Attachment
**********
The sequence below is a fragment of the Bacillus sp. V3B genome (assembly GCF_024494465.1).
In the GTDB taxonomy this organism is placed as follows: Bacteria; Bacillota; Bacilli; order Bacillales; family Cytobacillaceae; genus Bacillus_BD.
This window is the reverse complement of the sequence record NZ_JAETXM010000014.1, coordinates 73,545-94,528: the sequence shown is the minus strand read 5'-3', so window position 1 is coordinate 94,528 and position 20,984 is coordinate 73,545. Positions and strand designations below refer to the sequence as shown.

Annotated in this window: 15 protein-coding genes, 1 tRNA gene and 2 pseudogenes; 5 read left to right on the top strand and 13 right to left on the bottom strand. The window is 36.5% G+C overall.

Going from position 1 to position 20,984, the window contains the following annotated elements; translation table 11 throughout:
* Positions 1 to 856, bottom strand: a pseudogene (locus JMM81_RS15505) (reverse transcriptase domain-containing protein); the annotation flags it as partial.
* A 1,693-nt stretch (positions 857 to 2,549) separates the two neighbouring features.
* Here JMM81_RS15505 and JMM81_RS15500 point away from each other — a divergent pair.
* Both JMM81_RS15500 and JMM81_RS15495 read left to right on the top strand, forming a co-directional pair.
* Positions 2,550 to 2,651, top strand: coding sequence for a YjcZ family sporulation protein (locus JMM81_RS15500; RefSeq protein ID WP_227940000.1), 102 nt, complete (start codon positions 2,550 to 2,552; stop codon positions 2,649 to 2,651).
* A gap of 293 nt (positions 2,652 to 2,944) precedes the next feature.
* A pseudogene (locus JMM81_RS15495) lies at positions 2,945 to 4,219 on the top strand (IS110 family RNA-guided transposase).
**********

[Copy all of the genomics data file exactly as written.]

The sequence below is a fragment of the Bacillus sp. V3B genome (assembly GCF_024494465.1).
In the GTDB taxonomy this organism is placed as follows: Bacteria; Bacillota; Bacilli; order Bacillales; family Cytobacillaceae; genus Bacillus_BD.
This window is the reverse complement of the sequence record NZ_JAETXM010000014.1, coordinates 73,545-94,528: the sequence shown is the minus strand read 5'-3', so window position 1 is coordinate 94,528 and position 20,984 is coordinate 73,545. Positions and strand designations below refer to the sequence as shown.

Annotated in this window: 15 protein-coding genes, 1 tRNA gene and 2 pseudogenes; 5 read left to right on the top strand and 13 right to left on the bottom strand. The window is 36.5% G+C overall.

Going from position 1 to position 20,984, the window contains the following annotated elements; translation table 11 throughout:
* Positions 1 to 856, bottom strand: a pseudogene (locus JMM81_RS15505) (reverse transcriptase domain-containing protein); the annotation flags it as partial.
* A 1,693-nt stretch (positions 857 to 2,549) separates the two neighbouring features.
* Here JMM81_RS15505 and JMM81_RS15500 point away from each other — a divergent pair.
* Both JMM81_RS15500 and JMM81_RS15495 read left to right on the top strand, forming a co-directional pair.
* Positions 2,550 to 2,651, top strand: coding sequence for a YjcZ family sporulation protein (locus JMM81_RS15500; RefSeq protein ID WP_227940000.1), 102 nt, complete (start codon positions 2,550 to 2,552; stop codon positions 2,649 to 2,651).
* A gap of 293 nt (positions 2,652 to 2,944) precedes the next feature.
* A pseudogene (locus JMM81_RS15495) lies at positions 2,945 to 4,219 on the top strand (IS110 family RNA-guided transposase).